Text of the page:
Market Square is the area we know today as Victoria Square.
Many Māori, particularly Ngāi Tūāhuriri from Kaiapoi, came here to sell their produce at the markets held on the banks of the Ōtākaro (the Avon River). Accounts of the market indicate that it was a lively event with horses and dogs accompanying sellers.
The site also has more distant associations for Māori having once been part of the ancient Waitaha pā of Puari.
A special poupou was commissioned for the site as part of the 1990 commemorations of the signing of The Treaty of Waitangi.
The six metre high poupou was erected on the banks of Ōtākaro in 1994. Carved from a giant trunk of totara, it was crafted by local artist and master carver Riki Manuel.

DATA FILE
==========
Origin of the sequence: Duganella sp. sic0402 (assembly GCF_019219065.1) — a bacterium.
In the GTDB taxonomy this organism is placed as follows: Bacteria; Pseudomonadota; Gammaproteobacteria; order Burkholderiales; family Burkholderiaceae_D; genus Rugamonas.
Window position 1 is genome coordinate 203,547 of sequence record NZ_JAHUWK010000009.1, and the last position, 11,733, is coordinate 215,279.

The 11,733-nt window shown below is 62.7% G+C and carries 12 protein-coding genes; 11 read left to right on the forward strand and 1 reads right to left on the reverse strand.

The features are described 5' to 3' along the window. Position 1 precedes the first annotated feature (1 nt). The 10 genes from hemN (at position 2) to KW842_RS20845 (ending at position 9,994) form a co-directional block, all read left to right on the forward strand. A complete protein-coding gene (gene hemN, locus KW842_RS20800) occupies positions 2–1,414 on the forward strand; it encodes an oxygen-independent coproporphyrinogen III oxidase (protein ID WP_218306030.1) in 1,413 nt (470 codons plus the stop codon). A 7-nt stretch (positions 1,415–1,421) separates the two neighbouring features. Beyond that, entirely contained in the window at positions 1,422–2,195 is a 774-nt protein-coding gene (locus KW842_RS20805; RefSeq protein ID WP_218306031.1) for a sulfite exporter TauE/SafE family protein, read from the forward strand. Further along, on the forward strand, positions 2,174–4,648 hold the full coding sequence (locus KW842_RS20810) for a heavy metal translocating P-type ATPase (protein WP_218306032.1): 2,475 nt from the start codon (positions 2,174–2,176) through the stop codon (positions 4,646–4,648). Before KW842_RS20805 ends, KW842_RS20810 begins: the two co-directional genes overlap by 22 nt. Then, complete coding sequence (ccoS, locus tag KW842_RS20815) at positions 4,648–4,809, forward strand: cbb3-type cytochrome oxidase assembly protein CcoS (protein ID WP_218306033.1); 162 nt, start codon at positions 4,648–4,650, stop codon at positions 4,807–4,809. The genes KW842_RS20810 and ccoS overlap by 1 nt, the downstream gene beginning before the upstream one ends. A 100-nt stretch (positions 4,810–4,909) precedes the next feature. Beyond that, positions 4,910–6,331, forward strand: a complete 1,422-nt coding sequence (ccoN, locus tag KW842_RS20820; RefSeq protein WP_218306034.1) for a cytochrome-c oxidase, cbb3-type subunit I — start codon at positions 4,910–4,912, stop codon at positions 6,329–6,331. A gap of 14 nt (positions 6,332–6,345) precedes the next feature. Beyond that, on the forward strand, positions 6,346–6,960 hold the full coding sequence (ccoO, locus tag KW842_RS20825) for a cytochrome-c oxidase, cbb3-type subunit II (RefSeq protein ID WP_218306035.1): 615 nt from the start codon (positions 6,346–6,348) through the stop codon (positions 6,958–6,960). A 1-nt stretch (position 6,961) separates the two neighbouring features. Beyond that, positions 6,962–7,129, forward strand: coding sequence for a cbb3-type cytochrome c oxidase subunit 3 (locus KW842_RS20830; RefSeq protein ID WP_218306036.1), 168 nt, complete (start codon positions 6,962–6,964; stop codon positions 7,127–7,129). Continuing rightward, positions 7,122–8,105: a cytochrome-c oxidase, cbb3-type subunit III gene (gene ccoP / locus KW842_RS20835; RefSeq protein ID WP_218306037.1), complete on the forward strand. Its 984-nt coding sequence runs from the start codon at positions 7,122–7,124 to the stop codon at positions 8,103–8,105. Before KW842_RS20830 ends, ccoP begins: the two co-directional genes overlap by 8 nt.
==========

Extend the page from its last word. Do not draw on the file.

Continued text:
The poupou is rich in symbolism, its main themes being mahinga kai and depictions of tipuna of the Ngāi Tahu / Waitaha people.
Sound recordings are played in several languages from a permanent speaker system adjacent to the poupou.
Many people, both locals and visitors admire the craftsmanship of this striking visual reminder of the history and significance of this area to Māori.
The poupou was removed post-quake for conservation work and was returned to Victoria Square after Avon River landscaping works were carried out.
- W.A. Taylor, Lore and History of the South Island Māori, Bascands, Christchurch, NZ, 1952
- The Press, Christchurch: 6/7/1994 p1; 24/12/1994 p3; 20/12/1994, p4